I grew up in Texas—San Antonio. I moved to New York for college, so I’ve been here for a while now. I feel like I've been saying the same number for a long time—15 years or something like that? I studied philosophy and religion. Not exactly a natural segue to being a clothing designer. I thought I wanted to go to law school but I graduated a semester early and got an internship at Yaya, a fashion line by Yael Aflalo, who also founded Reformation. She and I became good friends, and she was actually my partner on VEDA when I first started.

My internship really took me off course. I thought I was going to be done with it and go to law school, but Yael was like, “Nope, you’re moving to L.A.” She really gave me a great opportunity, so I moved out there for a couple years. Toward the end of my time there is when I started VEDA. My parents had a small business so I think part of it came naturally to me. Also being young and arrogant.

Growing up in San Antonio was great. It’s kind of quiet and sleepy in a lot of ways. Really family-oriented. I think I was always really conscious of the small business thing. I loved that my parents had the flexibility to come to my soccer games, but I also saw them work really hard. The business was kind of like another member of the family.


I didn't know what I was doing, so starting something that was really focused made it a lot easier to figure out the answers to all the other things.

I always had an interest in fashion, but more from a style point of view. I liked to go vintage shopping, I liked to rework things, I liked to pull stuff out of my mom’s closet and, you know, wear a skirt as a dress, or whatever.

I didn’t really understand anything about the fashion industry when I moved to New York. My internship was in a wholesale showroom, so it was kind mind-blowing. It was like, oh, this is how it works? People come here, nine months before the season and buy things at half the price and then it goes to the store? I had no idea. But I liked the marriage of business and creativity. It just seemed really natural.

I had a pretty positive early experience in the industry. I worked really hard, but I also had a mentor, Yael, who was really generous with me. That was rare and lucky. But if you're smart and quick and hardworking and willing to give 120%, it shows, and it makes a big difference. I do feel lucky, but I also gave everything to that job for years.

Lyndsey Butler Still Life 1

I got the idea for VEDA in 2007. It just seemed like there was a place in the market for a softer, more feminine leather jacket. Not necessarily girly, but something that treated leather more like any other fabric. It was about quality and fit and having this thing that was a little bit more affordable than what else was on the market.

I didn’t know what I was doing, so starting something that was really focused made it a lot easier to figure out the answers to all the other things. I wasn’t trying to source, say, 15 different fabrics and learn how to make a dress. I also think that having that singular focus has been helpful in terms of the longevity of the brand. We make dresses, we make bags, we make things that aren’t leather jackets, but for the most part, they're a really big part of our business and it’s what people come to us for. Maybe it’s the timelessness of the product or something. And I think that being small has allowed us to pivot and change and be agile according to what's happening in the market.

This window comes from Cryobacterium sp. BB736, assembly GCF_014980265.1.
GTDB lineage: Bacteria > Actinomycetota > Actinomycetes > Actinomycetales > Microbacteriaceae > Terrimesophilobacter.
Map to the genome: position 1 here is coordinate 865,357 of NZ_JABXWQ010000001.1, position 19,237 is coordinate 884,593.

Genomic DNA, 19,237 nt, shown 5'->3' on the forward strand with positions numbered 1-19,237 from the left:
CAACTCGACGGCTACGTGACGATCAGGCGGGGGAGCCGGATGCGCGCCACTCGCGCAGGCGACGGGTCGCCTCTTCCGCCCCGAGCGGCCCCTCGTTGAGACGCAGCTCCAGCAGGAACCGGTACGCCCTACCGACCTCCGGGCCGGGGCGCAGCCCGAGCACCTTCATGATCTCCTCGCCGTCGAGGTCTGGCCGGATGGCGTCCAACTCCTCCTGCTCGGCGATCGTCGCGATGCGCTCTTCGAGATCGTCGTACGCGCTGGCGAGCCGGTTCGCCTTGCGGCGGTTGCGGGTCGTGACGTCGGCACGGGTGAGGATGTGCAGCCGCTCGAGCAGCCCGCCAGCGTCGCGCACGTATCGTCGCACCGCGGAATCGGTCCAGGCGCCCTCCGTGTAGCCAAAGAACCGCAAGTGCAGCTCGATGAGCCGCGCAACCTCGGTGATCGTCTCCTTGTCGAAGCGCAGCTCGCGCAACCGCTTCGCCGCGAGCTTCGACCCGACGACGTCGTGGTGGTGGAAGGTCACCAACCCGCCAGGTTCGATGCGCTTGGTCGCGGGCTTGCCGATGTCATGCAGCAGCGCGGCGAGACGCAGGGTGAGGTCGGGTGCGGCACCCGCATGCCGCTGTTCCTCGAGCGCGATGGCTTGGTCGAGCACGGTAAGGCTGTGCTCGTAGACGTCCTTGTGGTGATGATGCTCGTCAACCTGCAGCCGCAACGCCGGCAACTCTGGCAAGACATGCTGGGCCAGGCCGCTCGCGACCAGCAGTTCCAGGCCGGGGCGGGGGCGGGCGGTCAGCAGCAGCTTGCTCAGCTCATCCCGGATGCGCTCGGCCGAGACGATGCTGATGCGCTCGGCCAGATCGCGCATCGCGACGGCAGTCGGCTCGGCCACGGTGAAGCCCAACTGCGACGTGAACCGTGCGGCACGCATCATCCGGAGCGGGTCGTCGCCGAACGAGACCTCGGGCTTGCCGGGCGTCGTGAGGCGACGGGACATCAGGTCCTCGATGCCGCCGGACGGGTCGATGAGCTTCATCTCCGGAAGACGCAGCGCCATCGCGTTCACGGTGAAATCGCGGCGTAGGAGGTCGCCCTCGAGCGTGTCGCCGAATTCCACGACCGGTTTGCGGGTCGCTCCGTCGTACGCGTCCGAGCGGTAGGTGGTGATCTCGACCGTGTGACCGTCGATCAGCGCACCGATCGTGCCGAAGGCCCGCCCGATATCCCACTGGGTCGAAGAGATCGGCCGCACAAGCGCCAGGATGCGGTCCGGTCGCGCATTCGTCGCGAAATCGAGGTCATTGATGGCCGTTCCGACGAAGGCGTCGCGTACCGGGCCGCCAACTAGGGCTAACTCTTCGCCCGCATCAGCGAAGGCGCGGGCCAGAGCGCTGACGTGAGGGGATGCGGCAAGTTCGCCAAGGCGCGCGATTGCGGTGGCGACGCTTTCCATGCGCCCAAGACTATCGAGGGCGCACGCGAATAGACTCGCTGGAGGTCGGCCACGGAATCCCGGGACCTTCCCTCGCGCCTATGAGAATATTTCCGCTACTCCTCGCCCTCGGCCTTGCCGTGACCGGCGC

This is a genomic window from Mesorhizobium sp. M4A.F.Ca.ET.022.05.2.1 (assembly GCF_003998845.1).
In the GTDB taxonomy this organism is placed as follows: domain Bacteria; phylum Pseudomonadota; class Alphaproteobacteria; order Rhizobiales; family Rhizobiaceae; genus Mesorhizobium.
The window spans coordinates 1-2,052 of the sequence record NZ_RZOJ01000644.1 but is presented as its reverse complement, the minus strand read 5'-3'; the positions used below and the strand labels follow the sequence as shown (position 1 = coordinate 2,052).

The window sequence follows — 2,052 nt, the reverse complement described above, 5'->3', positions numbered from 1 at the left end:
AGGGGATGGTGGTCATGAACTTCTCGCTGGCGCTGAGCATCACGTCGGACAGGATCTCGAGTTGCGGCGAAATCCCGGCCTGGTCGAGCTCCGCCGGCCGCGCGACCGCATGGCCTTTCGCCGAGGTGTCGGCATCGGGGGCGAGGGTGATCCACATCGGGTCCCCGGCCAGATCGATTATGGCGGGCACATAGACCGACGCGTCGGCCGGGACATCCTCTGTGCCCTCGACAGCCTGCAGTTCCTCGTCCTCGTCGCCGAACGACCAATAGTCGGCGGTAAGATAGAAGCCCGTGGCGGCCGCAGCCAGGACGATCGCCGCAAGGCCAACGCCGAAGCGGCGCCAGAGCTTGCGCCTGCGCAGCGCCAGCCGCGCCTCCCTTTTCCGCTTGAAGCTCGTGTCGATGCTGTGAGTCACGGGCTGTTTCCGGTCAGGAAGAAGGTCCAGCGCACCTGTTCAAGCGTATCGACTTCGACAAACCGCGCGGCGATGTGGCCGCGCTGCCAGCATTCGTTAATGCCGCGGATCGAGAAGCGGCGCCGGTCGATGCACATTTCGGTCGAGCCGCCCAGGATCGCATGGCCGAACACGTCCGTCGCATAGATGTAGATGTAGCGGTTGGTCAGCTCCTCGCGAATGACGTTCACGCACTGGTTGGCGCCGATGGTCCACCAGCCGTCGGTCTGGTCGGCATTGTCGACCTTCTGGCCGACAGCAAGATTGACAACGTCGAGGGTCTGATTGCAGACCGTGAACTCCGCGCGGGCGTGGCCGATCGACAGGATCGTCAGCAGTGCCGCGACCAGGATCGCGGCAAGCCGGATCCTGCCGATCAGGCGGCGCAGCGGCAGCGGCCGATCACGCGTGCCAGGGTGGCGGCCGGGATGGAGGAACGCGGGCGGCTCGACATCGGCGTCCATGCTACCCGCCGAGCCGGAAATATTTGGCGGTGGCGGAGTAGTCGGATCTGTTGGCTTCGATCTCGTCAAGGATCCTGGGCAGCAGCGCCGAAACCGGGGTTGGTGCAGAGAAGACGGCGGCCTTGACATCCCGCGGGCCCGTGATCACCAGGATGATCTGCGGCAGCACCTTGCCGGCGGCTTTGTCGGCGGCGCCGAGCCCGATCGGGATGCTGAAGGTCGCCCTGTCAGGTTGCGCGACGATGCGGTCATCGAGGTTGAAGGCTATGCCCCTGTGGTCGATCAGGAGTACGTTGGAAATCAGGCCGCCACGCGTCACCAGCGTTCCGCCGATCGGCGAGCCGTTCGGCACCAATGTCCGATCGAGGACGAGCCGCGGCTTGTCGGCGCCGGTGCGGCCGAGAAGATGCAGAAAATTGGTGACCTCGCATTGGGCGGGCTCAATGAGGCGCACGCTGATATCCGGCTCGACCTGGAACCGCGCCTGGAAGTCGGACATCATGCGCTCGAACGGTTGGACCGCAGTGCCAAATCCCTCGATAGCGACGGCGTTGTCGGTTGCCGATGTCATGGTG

One thing that I also learned from working with Yael was the importance of having a kind of in-house atelier. We have a full-time pattern maker and seamstress, and while it’s an expense, it allows for a lot of flexibility. We try to let all of our stores know, and all of our retailers, and even our customers in the store or whatever, like, “We can do that for you. We can do your sleeve alteration. We can make you a white leather vest for your wedding. We can do it.”

I’ve always worked really well within a box. I feel like it’s helpful to have those parameters. I think if I didn’t, I'd be like “Ahhh, like I don't know what to make.” I’d never get there. I also like that about the fashion schedule too. Even though it’s kind of grueling, it’s sort of nice to be like “Nope, you gotta have a collection! People are coming to see it, so if it’s not there, they’re not buying it, and then it’s a problem.” At the end of every season, I’m like “Whoa! How’d we do that?” You know what I mean? Like, where'd that come from?

People seem to be genuinely excited to use their money to support a cause.



I do sometimes think of doing something different. I think I’m ready to try something new. And that doesn’t mean I don’t want to do this anymore. I’m just trying to decide exactly what that new thing is. Is it a new product category? But that’s the thing really fun about fashion: it is always changing. Right now I’m really focused on bringing in some kind of social element to our brand.